Having successfully tackling every other problem plaguing the city, Baltimore has now set its sights on ridding the city of Styrofoam.
From The Baltimore Sun:
By an unanimous vote Monday night, the council gave preliminary approval to the bill that Councilman John Bullock introduced as an effort to cut down on the number of foam cups floating in Baltimore’s waterways. The bill would enact criminal fines on businesses that fail to comply with a ban that states that “no food service facility may use any disposable food” container made from polystyrene foam, commonly called Styrofoam.
How about instead of banning Styrofoam, pass a law that criminalizes throwing the used Styrofoam container in one of Baltimore’s waterways? I believe they call it littering.
As a coffee drinker, I personally hate the war on Styrofoam. Call me old-fashioned, but I like my hot coffee to be hot. A cup made from Styrofoam keeps a hot drink hot.
A paper cup makes hot coffee warm. That’s why places that use paper cups for coffee always give you a stupid cardboard ring to go around the cup. The paper cup loses heat so quickly, you’ll burn your fingers if you hold it with your bare naked hand.
Instead of banning Styrofoam, teach people to throw their trash away in the proper receptacle and not one of Baltimore’s waterways.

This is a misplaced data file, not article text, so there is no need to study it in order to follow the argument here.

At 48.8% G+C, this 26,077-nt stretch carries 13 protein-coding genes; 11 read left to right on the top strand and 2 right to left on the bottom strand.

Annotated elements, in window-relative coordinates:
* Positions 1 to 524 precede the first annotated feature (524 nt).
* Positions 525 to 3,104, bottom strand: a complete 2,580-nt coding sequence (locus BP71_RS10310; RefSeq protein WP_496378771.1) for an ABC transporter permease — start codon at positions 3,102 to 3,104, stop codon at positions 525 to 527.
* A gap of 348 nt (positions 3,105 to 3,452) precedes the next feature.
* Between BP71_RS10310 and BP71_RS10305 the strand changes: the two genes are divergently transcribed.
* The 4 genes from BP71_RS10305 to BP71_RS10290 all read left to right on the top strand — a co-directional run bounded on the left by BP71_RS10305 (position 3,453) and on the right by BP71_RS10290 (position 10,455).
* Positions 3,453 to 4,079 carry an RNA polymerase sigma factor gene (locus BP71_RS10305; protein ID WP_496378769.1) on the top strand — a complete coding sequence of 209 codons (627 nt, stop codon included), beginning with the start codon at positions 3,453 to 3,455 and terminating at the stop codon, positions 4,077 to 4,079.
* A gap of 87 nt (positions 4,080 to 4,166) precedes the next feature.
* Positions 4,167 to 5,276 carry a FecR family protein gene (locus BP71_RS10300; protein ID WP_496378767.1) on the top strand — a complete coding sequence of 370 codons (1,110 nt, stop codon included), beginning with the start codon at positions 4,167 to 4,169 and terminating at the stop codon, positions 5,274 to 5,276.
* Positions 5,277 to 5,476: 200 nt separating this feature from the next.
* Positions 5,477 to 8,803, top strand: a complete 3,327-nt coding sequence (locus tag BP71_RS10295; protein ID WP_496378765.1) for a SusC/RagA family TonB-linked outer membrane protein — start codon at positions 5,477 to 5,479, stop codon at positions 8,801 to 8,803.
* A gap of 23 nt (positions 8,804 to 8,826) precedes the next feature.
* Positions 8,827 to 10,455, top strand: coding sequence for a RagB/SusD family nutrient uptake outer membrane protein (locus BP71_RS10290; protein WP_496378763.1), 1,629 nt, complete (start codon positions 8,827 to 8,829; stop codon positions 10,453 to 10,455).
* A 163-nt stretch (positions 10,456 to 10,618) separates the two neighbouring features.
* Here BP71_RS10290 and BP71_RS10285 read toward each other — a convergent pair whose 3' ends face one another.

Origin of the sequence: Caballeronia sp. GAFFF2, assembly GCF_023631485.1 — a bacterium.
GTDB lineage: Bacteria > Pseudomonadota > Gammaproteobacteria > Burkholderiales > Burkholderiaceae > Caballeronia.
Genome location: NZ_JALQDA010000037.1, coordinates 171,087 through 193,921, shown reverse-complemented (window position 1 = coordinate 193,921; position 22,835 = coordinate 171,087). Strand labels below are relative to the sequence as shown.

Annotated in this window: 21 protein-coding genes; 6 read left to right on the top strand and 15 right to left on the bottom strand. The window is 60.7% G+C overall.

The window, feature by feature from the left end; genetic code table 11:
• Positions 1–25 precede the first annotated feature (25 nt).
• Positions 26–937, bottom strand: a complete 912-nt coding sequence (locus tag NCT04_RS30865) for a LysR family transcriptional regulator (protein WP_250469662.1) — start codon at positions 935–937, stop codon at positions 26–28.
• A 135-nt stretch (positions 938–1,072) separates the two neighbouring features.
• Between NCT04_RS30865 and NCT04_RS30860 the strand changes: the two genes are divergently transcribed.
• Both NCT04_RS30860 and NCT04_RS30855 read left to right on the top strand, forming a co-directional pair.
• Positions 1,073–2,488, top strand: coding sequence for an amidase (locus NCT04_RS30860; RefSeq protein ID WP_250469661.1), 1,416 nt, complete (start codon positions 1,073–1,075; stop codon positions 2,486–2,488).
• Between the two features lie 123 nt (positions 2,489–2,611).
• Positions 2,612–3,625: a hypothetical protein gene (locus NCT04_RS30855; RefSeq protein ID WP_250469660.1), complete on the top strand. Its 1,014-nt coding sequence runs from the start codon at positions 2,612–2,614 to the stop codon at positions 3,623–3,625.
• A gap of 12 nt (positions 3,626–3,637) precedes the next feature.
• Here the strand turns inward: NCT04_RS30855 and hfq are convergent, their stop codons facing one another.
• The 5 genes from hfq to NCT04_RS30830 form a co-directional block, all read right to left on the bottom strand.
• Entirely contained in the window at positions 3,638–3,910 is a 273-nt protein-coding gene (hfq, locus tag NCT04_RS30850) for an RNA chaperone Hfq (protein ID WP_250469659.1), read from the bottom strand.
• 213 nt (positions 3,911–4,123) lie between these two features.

I was at Sam’s Club the other day and picked up a box of Tim Hortons K-Cups. People have told me that Tim Hortons was like the Canadian version of Duncan Donuts. Since I associate Duncan Donuts with the greatest tasting coffee ever made, I decided to give it a try.
Tim Hortons K-Cups coffee is terrible. It’s weak and bland tasting. It’s nothing at all like Dunken Donuts coffee. It tastes like watered down gas station coffee with a hint of sadness. The type of sadness an entire country emits after years of not winning the Stanley Cup.
After drinking my first cup of Tim Hortons, I found myself with yet another reason to take pity on Canadians. If our neighbors to the north think Tim Hortons coffee tastes good, it’s an indicator of just how horrible life is in Canada. No wonder so many Canadians dream of moving to the United States like so many of their hockey teams have done.
Take my advice and stay away from Tim Horton coffee. Whatever you do, don’t buy a box of 80 K-Cups like I did. I wish I could say I was high on bath salts or that I had been drinking forties of Olde English 800 all day before going to Sam’s Club. That would be a lie. I was just being stupid.
Don’t be stupid. Don’t buy Tim Hortons K-Cup coffee.
A couple of weeks ago I bought a Black & Decker Easy 8-Cup coffeemaker. I thought it would be a good idea to augment my Keurig single-serve coffee maker with a good old-fashioned drip maker. Why make coffee one cup at a time if I’m going to be home for a while? It seemed to me to be a good idea to have a coffeemaker that can make a whole pot.